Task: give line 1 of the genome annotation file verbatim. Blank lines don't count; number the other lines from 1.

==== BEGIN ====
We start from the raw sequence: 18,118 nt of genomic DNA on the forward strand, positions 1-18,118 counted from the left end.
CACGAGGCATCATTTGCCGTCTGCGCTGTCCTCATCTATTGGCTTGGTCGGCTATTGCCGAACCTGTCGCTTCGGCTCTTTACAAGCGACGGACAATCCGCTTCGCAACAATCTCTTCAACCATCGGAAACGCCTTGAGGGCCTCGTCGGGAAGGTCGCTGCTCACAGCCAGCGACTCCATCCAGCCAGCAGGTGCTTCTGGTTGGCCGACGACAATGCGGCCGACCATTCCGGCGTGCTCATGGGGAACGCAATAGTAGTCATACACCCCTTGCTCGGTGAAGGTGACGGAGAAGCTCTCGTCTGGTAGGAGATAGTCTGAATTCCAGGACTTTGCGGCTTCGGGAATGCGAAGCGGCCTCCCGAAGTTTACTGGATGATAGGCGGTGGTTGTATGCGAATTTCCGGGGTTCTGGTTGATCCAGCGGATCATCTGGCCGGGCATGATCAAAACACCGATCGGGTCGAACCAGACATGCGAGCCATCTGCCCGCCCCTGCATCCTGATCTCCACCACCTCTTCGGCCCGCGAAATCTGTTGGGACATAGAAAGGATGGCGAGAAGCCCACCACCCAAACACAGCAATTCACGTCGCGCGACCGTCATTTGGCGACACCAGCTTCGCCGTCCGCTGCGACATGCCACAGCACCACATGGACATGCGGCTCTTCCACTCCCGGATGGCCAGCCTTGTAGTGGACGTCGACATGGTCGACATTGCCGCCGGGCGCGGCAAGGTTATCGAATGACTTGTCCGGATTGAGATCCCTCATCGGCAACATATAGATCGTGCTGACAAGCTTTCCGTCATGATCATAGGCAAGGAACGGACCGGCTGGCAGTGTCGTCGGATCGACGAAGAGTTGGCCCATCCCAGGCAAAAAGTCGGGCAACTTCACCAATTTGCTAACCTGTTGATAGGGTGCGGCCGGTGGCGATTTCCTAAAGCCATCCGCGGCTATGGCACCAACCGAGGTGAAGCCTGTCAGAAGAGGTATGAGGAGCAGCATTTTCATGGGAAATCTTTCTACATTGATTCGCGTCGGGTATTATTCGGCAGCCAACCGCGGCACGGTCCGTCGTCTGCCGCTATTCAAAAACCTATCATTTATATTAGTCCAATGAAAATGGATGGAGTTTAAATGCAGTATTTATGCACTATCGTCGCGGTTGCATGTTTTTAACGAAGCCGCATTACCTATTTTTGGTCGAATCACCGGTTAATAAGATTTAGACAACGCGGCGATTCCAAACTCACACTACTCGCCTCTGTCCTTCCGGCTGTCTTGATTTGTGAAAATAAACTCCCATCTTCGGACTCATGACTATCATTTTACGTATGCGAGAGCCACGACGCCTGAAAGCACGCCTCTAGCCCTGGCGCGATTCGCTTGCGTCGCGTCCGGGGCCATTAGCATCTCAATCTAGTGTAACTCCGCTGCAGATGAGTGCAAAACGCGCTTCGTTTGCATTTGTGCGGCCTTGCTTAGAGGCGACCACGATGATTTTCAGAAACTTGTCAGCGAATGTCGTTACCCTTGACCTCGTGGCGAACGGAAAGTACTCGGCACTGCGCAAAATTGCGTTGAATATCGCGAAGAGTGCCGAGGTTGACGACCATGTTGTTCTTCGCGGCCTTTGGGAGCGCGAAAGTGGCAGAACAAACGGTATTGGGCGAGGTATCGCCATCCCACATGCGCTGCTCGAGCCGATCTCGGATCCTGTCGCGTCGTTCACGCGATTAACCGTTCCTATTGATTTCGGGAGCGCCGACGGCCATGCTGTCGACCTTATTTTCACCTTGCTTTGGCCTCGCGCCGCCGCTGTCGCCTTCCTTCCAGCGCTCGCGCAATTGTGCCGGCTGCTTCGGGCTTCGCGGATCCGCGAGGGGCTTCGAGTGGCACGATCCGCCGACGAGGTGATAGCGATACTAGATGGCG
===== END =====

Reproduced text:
We start from the raw sequence: 18,118 nt of genomic DNA on the forward strand, positions 1-18,118 counted from the left end.